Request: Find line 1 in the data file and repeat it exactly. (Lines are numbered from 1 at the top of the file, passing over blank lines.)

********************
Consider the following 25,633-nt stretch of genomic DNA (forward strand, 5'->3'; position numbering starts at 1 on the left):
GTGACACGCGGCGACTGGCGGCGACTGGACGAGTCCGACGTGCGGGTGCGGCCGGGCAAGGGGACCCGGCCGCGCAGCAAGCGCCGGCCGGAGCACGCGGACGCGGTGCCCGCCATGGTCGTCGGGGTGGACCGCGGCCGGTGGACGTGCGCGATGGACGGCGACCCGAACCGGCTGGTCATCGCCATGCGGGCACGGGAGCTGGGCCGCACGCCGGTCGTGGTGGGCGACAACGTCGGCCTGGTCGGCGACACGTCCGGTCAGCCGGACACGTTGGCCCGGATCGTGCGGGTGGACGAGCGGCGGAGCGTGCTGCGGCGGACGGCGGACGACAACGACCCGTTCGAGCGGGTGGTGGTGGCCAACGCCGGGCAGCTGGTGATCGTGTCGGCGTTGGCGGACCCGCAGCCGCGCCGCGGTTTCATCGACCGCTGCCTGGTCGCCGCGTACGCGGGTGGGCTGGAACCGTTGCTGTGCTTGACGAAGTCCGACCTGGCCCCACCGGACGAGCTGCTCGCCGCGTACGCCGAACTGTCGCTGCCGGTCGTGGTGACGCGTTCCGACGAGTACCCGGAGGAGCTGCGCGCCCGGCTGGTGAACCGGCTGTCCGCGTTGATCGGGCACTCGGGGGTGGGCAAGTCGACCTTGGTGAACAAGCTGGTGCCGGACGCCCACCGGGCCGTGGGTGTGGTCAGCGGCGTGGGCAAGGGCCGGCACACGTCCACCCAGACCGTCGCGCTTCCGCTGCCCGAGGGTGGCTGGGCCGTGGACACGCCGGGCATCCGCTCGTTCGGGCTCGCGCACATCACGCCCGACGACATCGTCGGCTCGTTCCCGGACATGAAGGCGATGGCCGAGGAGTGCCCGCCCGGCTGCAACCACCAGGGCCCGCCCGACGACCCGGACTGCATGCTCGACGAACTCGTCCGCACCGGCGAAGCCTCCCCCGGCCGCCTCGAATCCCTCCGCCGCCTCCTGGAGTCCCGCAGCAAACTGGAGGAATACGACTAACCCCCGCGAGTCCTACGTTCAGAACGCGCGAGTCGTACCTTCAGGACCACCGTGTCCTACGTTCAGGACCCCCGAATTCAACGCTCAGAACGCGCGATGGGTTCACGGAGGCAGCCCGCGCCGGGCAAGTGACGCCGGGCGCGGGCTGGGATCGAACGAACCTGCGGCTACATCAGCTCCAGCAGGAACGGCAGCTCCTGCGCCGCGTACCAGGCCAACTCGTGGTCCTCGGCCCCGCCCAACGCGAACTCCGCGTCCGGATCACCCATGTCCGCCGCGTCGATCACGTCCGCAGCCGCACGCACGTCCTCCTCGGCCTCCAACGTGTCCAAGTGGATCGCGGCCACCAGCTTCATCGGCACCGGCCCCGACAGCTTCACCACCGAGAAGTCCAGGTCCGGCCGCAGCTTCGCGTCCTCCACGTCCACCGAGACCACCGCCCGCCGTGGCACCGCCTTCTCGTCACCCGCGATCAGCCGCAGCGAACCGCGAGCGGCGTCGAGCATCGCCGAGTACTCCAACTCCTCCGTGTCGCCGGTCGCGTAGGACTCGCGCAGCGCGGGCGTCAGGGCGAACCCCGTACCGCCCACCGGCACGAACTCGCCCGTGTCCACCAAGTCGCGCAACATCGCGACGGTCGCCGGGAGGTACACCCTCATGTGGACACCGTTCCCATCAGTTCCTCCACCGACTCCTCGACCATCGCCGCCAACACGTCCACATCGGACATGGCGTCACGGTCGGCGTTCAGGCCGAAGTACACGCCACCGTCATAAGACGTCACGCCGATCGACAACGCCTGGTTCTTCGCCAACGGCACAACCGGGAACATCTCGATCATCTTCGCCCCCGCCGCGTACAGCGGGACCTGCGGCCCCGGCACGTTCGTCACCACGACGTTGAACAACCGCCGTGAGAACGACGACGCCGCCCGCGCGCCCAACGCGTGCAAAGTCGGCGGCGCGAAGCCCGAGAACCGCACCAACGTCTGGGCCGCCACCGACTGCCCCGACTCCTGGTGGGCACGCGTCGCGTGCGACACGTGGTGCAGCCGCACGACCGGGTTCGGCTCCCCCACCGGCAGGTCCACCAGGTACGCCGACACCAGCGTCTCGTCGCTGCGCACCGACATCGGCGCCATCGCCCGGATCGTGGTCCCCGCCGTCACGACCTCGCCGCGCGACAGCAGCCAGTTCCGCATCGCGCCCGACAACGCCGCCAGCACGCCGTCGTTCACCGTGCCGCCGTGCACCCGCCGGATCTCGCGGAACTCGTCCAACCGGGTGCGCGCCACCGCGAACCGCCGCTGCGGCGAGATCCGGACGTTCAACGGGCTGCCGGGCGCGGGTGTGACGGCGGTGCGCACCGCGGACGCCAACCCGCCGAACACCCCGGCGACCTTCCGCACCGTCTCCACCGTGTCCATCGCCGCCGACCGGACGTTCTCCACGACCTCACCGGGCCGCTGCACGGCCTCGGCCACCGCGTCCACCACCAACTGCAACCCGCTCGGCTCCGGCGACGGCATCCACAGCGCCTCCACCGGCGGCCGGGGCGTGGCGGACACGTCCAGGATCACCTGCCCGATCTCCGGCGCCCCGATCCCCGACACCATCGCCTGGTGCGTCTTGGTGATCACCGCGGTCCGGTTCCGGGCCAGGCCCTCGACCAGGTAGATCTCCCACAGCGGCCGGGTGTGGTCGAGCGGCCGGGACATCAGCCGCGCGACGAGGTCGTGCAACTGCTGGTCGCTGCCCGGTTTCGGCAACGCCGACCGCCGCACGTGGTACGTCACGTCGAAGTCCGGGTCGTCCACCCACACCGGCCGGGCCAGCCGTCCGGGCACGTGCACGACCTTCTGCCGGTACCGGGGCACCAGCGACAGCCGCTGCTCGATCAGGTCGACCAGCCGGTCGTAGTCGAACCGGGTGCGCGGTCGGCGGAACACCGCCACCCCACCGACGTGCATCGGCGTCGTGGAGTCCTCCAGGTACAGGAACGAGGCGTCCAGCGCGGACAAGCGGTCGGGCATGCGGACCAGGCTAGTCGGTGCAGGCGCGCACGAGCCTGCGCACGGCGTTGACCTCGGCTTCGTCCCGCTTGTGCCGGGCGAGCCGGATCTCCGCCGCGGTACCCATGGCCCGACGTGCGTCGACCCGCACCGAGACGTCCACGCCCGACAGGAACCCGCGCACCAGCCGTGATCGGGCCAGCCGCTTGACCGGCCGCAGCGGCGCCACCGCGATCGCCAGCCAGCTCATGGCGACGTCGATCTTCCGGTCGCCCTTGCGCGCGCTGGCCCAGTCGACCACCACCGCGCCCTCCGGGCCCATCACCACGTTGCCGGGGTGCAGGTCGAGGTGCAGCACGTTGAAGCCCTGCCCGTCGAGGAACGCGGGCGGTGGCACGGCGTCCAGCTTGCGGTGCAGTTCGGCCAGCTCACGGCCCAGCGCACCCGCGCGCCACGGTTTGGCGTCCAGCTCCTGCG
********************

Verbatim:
Consider the following 25,633-nt stretch of genomic DNA (forward strand, 5'->3'; position numbering starts at 1 on the left):